Living as Others Do

Elias Estabrook - Senegal


July 6, 2011

These days I often find myself on a bus or a train, alone, absorbed in my thoughts, yet my eyes and ears opened to the surroundings. I pick up a bit of a conversation in Spanish here, a mother talking to her young baby there. I look out of the windows over the neighborhoods of Chelsea, Roxbury, Hyde Park or Cambridge, all diverse communities in Metro Boston, my home.

Still, these places outside of Somerville are new territory for me, places where I am just now learning to make my way around, where I – as a young German-American man – am a white face amidst an array of people from around the world, of every shade of skin color.  After all, on these journeys, I am –most importantly – among people.  Yes, they are “strangers”, but what I find as I sit among them is that day in and day out we work, we dream, we love our families. We all have our own stories, minutes of which we may randomly spend on a bus together, momentarily exchanging a bit of our life, our culture. Truth be told, I have yet to break the surface of their life stories, and that draws me all the more to want to gain insight into what drives them, what plagues them. Thus, as the departure on the greatest adventure of my life – to Senegal – approaches, I find myself naturally taking on more and more of these exploratory adventures, seeking to learn about and understand other people’s lives.

My desire to discover more of the world – its people, cultures, cuisines, music, environments, and struggles – is an effect of how I was raised and how I developed my own identity. I see my life so far as a dual-story of growing up as a privileged, world-traveling, bi-cultural kid and being shaped as a member of multicultural, socio-economically diverse school and urban communities in Boston.  As much as my parents and globally-engaged relatives have taught me to be compassionate and open-minded, I have realized through foreign experience and day-to-day life among Brazilian, Latino, Haitian, Nigerian, and Moroccan friends what it truly means to care for the world and to love people who may at first seem different.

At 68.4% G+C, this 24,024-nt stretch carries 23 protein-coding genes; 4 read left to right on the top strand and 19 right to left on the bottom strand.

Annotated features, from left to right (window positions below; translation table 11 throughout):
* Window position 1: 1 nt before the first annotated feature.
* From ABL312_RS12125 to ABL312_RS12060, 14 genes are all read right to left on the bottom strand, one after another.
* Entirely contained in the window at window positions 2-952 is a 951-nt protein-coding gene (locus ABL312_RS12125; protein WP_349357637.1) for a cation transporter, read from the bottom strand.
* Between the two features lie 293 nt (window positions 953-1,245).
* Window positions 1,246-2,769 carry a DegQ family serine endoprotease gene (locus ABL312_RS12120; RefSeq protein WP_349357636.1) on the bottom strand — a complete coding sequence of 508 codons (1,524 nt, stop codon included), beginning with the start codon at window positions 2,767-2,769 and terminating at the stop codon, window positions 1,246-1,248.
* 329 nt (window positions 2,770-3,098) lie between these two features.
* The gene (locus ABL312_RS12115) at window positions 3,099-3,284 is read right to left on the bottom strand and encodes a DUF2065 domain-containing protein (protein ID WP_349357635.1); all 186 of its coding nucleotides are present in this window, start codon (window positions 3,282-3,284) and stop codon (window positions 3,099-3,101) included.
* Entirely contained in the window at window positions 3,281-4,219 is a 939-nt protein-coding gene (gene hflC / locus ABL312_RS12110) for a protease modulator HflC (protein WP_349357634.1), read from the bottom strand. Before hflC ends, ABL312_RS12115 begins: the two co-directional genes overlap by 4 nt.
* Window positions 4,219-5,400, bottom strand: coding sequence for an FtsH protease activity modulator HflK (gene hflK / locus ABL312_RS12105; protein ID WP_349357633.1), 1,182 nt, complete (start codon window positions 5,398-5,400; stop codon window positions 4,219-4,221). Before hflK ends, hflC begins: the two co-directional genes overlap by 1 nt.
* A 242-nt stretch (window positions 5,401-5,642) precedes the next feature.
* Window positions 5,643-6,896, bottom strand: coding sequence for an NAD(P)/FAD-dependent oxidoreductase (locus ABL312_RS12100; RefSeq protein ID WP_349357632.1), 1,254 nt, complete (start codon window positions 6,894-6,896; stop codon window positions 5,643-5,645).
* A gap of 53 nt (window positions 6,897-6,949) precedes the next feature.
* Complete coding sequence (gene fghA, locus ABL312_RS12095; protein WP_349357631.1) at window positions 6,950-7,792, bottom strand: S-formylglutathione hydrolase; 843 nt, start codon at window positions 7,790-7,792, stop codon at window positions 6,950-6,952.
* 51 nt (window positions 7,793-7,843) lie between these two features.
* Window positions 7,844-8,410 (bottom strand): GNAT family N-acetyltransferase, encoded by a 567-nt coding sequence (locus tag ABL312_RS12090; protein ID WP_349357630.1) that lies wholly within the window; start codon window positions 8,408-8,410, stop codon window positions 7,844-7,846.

Naturally, with this background and increasing determination, I turned to Global Citizen Year to give me the opportunity to live as others do in another country.  I will never be able to change my white skin color or sever myself from the privilege I grew up in, but what I can do is use my understanding of other people’s perspectives, struggles, needs, and resourcefulness to shape how I can touch people’s lives and help make an impact on the world.

And so, I will carry on with me the same curiosity and inquisitive spirit that motivate me to follow issues of immigration that affect my neighbors and classmates, to learn how to dance salsa and kompa from my Caribbean friends, and to pick up Spanish and Portuguese as I play soccer at the city fields. With an open mind and open heart I will write the next chapter of my story, strengthened by the many stories of others.

Elias Estabrook